Oh. My. Gosh. Guys. I guess I’m going back to my roots because I’ve gotten quite a few shoe makeovers in the pipes right now. Way back when I did a shoe makeover every. single. Tuesday. It actually got to the point where I ran out of ideas and totally got bored with it.
But I am SO back into it! I’ve got a freaking ton of ideas and about 6 shoe-boxes with brand new sneakers in them all ready to get AFTER IT! And we’re stepping out of the gate with these SUPER AWESOME solar color changing Converse All Stars. Want to see them in action?
Just FYI, and totally on the side, I learned that it’s pretty darn difficult to walk and film your feet at the same time. I had to do that like 4 times to get one where I didn’t tip over :)
I made these Chucks for my sister but I’ve got plenty of supplies that I think I’m going to have to make some color change kicks of my own! Want to see how to do it? It is SO EASY!
For this project you will need:
To start you’ll need to prep your shoes. You will need to remove the laces and if you’re a messy painter you might want to tape off the rubber soles, too.
These are Solar Color Drops from solarcolordust.com. They run about $10 a bottle or you can get 6 bottles for $40, which is what I did. There are 6 colors and you can pick and choose the ones you want. I went straight all 6 to keep things simple. You mix 10-15 drops of pigment with 1 ounce of clear base. That means this stuff goes a long, long way.
This pigment is technically a liquid powder meaning that once it dries it becomes a powder making it necessary to add the pigment to a base that will dry appropriately for the project. Since I’m painting canvas shoes, I went with textile medium.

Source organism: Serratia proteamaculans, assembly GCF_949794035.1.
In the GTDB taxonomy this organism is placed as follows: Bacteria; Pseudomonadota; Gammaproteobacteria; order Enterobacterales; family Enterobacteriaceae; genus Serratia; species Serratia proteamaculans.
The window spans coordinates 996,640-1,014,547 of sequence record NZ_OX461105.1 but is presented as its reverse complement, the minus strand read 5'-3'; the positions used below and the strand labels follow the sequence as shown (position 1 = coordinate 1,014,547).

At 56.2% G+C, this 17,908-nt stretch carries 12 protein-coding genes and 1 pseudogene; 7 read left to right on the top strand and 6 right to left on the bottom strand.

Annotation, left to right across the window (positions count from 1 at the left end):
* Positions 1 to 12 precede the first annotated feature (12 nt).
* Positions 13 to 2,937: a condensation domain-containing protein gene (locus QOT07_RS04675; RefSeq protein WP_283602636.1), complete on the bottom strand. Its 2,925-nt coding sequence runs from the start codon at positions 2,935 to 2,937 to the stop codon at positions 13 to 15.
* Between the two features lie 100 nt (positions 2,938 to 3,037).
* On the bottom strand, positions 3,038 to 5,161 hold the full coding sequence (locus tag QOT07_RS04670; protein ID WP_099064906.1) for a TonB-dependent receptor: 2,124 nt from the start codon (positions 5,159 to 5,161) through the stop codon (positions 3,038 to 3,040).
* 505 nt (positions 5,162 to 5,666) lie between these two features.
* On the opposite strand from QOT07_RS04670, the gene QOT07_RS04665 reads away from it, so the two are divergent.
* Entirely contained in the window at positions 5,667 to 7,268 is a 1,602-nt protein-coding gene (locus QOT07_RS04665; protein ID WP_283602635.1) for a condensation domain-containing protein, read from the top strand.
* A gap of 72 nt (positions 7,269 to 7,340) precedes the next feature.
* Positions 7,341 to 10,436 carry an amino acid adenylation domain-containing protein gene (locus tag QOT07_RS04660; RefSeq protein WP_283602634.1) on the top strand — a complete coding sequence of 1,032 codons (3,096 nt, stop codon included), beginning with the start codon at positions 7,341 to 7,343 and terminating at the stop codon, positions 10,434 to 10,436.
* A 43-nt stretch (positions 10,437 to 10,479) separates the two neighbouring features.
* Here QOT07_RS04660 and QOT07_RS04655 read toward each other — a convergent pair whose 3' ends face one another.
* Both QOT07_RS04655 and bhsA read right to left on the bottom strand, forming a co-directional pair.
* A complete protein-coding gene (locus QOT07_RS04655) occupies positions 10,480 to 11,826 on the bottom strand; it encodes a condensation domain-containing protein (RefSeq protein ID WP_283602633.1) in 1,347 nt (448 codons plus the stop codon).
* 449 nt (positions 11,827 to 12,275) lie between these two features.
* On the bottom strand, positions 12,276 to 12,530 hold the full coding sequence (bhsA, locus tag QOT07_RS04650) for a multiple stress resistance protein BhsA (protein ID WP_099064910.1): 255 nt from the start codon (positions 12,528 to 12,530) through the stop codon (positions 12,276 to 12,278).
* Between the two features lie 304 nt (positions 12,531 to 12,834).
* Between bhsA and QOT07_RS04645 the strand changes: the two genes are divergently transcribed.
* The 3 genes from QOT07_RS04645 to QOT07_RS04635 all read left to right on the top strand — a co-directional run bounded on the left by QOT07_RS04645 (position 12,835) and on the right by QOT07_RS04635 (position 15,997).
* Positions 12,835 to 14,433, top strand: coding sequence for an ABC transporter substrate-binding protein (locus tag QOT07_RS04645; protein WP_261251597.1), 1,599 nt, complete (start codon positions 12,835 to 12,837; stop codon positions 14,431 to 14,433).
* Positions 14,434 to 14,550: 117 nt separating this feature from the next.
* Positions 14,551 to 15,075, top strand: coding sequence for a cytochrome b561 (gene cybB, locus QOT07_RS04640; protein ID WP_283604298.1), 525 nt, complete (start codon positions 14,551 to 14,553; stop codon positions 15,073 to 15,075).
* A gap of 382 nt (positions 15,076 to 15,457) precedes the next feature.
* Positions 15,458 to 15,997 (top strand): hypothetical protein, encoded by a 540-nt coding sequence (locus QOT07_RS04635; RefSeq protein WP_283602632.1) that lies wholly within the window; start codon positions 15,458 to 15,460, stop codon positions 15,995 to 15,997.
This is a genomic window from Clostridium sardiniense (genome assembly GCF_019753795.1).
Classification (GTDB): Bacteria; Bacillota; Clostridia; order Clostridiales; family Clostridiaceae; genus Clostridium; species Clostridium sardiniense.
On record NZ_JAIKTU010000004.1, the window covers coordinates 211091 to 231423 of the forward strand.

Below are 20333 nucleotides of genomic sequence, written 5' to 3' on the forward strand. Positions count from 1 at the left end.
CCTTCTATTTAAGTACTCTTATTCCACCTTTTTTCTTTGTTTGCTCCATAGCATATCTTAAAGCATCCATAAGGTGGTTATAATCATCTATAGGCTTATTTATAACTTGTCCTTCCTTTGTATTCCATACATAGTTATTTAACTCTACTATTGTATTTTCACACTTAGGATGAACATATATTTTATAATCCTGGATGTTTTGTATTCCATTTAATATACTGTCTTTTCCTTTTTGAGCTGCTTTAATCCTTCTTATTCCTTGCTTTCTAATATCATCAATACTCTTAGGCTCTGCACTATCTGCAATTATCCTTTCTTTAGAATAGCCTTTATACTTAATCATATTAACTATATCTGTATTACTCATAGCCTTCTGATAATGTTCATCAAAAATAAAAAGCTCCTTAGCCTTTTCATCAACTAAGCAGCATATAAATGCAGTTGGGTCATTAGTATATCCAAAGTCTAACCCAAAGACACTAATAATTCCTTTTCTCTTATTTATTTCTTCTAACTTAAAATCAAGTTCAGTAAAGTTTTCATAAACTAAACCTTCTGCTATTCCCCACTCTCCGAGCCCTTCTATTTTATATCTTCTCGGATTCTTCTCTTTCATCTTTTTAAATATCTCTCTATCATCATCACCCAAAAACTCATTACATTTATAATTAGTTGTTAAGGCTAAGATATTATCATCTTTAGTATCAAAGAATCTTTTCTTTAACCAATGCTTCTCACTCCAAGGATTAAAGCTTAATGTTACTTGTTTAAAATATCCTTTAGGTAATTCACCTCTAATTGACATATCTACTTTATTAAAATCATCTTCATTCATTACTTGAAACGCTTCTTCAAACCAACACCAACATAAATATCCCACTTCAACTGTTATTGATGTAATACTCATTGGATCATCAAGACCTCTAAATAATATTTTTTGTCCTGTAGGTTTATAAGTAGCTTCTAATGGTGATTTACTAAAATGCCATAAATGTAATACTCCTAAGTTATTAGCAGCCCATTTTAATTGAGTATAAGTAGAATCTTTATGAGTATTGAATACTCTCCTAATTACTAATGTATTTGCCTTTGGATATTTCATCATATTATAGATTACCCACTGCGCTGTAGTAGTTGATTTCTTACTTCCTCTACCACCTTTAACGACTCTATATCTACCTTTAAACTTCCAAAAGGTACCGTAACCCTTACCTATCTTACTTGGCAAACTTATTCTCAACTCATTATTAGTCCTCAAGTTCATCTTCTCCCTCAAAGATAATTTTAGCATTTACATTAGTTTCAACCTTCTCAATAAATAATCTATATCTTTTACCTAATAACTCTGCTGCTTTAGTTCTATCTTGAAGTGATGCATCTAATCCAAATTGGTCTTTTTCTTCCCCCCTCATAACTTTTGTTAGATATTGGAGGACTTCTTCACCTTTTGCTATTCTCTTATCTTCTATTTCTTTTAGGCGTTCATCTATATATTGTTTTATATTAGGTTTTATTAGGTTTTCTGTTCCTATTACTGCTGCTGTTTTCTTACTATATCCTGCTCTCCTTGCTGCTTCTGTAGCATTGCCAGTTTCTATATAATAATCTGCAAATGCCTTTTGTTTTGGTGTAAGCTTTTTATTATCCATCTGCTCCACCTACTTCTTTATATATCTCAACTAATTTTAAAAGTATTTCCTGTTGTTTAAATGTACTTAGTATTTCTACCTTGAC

You mix 10-15 drops of pigment with each ounce of clear base. FYI – 1 tablespoon is 1/2 a liquid ounce. Pour your base into a container, here I’m using tiny mason jars.
Add the appropriate number of drops. FYI, again, I used 1 ounce of “paint” for each color for 2 coats on a pair of size 7 mens, 9 women’s sized Converse All Stars. In all honesty, I should have only done a single coat because I literally couldn’t tell a difference in the amount of color change, I just mussed up the really nice and blurry blend I got in the first round when everything was soaking into the canvas cloth of the shoes really well.
Now you might be wondering how in the world you can paint on a pair of shoes when your pigment is white and your base is clear? That’s easy… we’ve got to take this project outdoors.
Swirling the “paint” around in the jar, make sure that the color appears to be equally distributed so you don’t get streaky results. Using a soft bristled brush paint your first color onto the heel of your shoe.
Working quickly, begin the middle color in your ombre, brushing over the first to blend them together where they meet.
Continue to the rubber toe with your final color, again, brushing the paint Go back and hit up the tongue to finish up. If you’re wondering, I just used the same brush, wiping it off roughly on a paper towel in between colors rather than using a whole stash of brushes.
Bring the shoes inside and allow to completely dry. See! They look white again and Maybe the cat is very interested in them!
The longer these shoes are in the sun the more the color will fade with time. So, say you left these shoes outside all summer, they are going to lose that vibrancy and turn pastel. I think with regular wear they should be fine and you can always touch them up with more pigmented fabric medium if the color starts to fade with lots of use.
Now aren’t these shoes too much fun? I’m so making myself a pair. And I’ll probably wind up making a pair for just about everybody in my family, too! But that’s okay because I’ve got pigment left for DAYS and I’m really into the idea of playing with other techniques so we can all have our own unique solar color changing sneakers!
Written by Allison Murray - Visit Website